For me, that's one of the most important parts. I've learnt about eel traps, about about making large things, about how to manage projects like this and how to run them. But yeah, it's really important to be able to get people in, get them involved, get them to do a bit of work on the piece themselves so that they can feel like they've been a part of it. And then getting them having those conversations about sustainability and highlighting what Indigenous people do.
I'm also here so non-Indigenous people can see that Aboriginal people are out here doing this work, making these things. We're getting them interested so hopefully they can continue to learn about the good things in our culture, in terms of our respect for the land and the way that we treat our environment.
The ways that eels operate in the landscape, going from freshwater to saltwater, sort of represents crossing boundaries. The eel itself seems to be a symbol of what you're talking about, going from one environment or culture to another. I was reading that apparently when eels migrate their eyes get bigger before they cross over from freshwater to saltwater. I loved learning about this because when we try to understand cross-cultural narratives and ancient knowledge we also have to open up our eyes.
It's exactly that. The eel for us is a sacred thing, especially down here in the Kulin nation. It's a huge source of food. Down here we've got five different clans within the Kulin nation, the Boon Wurrung being my people. For us as Boon Wurrung people, the eels are one of the largest migrations in the world of short-finned yellow-belly eels up the Yarra river, which is the Birrarung, every single year. They come all the way from the Coral Sea to spawn, so it's a long journey. They come up and they lay their eggs just like the salmon in America up in the freshwater, and then as they get up there the babies will come down to swim back to the Coral Sea with their ancestral memory telling them where to go.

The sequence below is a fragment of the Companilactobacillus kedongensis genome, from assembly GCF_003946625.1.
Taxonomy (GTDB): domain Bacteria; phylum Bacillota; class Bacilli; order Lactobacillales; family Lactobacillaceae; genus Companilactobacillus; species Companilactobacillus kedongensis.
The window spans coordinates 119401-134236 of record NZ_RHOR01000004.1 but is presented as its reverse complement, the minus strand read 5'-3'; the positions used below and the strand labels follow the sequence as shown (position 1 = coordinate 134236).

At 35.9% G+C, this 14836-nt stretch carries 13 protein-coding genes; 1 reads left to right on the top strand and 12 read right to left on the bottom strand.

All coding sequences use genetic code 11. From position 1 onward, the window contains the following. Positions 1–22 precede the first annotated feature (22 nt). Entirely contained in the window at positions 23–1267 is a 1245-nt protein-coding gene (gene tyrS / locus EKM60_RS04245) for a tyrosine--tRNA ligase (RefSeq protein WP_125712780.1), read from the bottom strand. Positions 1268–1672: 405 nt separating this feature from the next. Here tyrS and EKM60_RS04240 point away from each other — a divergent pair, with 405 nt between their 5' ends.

This links into so many things like ancestral memory, which seems to be something that is built into your DNA, knowing about your culture having that connection to your country, having that connection to family and to your people. It represents that as well as representing the crossing of the boundary between freshwater and saltwater, which is a crossing of boundaries from our small view of the world into the larger view.
This means accepting Indigenous perspectives of our landscape and working together, putting aside our differences and trying to figure out what would be best for this country as a whole. It's posing the question: what part will Indigenous people have in our future, in fixing the problems we have since we've been here the longest and we have known how to manage the land for the longest? I think we should have a very key role in finding solutions, especially our young people coming up today.
So you'll be launching this massive eel trap into the Maribyrnong River, which will be happening on the 23rd of August, and there's probably a higher chance of catching plastic than eels.
So in the current context of a climate crisis, and you touched on ocean waste, what can we learn from the ancient practise of eel farming and how your ancestors managed the land?
I think the number one thing to learn is that we need to be ready to adapt. We need to be ready to change our minds and change our perspectives on things and we need to be ready to accept things that don't flow with what the current norm is. I think, yeah, be ready for change. It's one of the things that actually relates to the eel a lot: they're able to live in fresh water and salt water, they can go out of the water and go overland. What are we willing to sacrifice to help fix the future and how much are we willing to adapt for it?